There’s an alternative to the newArray method. It requires a constructor that takes individual chars and it must be a variadic template. Because of this requirement I decided I didn’t much care for that constructor and so did it this way. You can see the difference in the github change history for string.hpp.

That’s basically the whole bit. It’s nice to have operators though:

template < int I0, int I1>
constexpr string<I0+I1> operator + (string<I0> const& s0, string<I1> const& s1)
{
    return s0.append(s1);
}

And now we have compile-time string processing! Check out the unit test:

BOOST_AUTO_TEST_CASE(operators)
{
    constexpr auto s0 = '[' + make_string("hello") + ' ' + make_string("world") + ']';

    BOOST_CHECK_EQUAL(s0.c_str(), "[hello world]");
}

That test uses some additional operations (push_front and push_back) that are not significantly different from the append operation.

Limitations

There are a few limitations to this construct. Using them in constexpr scope will eventually hit a wall of recursion limits. I’ve found though that this is much, much greater than the MPL string.

Another limitation is that even in constexpr functions parameters are never constexpr. Thus you can’t do anything like this:

template < int I >
constexpr void fun(string<I> str)
{
    using illegal = boost::mpl::char_<str.c_str()[0]>;
}

A final limitation is that different strings of the same length are not distinct types. This construct would therefor not be sufficient to implement the keys in my json library. Furthermore, because of the aforementioned issue where function parameters are never constexpr, there’s really no great way to turn them into types. Anything that might would necessarily follow the same sort of structure as Abel Sinkovics and Dave Abrahams’s version–namely it would need macros. However, for the purposes discussed in that article, such as creating a compile-time regex generator, this constexpr string type would be sufficient I’d think.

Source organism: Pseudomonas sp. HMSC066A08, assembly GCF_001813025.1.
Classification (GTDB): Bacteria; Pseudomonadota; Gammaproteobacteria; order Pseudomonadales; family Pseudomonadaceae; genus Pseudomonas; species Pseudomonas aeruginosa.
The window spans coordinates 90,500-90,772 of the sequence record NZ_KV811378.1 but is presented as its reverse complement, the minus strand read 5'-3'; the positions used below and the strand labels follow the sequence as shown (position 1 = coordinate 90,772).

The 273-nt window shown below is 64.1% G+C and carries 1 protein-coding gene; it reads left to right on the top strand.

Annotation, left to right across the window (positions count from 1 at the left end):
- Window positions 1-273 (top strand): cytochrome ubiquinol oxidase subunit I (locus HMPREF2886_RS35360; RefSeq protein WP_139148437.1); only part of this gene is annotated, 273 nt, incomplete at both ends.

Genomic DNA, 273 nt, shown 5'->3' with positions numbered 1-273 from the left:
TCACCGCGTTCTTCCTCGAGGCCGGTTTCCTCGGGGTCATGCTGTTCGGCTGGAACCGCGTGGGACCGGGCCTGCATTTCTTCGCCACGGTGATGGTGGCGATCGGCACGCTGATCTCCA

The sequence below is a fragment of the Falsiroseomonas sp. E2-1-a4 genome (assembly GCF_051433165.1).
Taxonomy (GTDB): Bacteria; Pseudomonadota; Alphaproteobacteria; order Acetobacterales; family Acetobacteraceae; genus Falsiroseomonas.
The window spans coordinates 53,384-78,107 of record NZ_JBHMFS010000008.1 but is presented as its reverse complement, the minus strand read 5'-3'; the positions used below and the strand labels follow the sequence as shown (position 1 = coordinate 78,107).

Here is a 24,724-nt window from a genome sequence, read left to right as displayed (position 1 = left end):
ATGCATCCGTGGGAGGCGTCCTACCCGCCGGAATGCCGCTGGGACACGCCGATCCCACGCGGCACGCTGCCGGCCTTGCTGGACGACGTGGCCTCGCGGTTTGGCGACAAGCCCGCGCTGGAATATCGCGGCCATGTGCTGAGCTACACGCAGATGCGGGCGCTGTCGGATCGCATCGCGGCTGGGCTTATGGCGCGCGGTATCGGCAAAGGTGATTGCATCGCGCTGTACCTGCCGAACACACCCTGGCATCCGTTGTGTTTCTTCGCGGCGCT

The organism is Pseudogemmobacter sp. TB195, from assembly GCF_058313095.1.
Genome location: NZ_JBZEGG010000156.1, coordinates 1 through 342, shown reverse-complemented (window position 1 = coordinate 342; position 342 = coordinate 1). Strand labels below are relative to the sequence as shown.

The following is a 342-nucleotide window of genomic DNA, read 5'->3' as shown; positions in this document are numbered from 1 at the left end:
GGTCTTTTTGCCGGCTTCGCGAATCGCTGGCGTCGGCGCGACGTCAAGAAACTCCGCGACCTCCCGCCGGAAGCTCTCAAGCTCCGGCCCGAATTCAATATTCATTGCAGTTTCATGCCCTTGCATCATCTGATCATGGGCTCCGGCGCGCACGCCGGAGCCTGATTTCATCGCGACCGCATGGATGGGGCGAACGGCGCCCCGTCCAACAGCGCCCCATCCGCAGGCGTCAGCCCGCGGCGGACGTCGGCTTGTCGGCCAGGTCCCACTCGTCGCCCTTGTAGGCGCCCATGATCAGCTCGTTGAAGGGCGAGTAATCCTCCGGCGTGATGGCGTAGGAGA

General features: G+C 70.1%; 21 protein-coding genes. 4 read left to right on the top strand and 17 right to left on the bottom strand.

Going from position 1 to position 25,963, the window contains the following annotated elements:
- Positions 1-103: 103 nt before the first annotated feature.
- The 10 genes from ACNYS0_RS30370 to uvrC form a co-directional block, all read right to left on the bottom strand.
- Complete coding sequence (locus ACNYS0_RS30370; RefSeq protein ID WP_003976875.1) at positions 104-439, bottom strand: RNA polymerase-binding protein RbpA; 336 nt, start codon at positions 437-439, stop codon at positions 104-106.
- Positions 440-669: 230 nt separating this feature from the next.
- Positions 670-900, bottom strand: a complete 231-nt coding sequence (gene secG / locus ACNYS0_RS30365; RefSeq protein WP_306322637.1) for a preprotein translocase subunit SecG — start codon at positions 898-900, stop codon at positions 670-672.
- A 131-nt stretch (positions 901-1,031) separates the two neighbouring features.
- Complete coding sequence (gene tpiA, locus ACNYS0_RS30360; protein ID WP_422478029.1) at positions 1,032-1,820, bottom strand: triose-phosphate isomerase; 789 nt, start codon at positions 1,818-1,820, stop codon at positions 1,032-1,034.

Conclusion

So, why would you use such a thing? I have no really great plan to. This was done more or less because I could and because the methods used are interesting. I’ve not initiated anything new here, but I’ve tied together a few different techniques. This string type also might be practically useful for something like the tasks mentioned in Abel Sinkovics and Dave Abrahams’s article.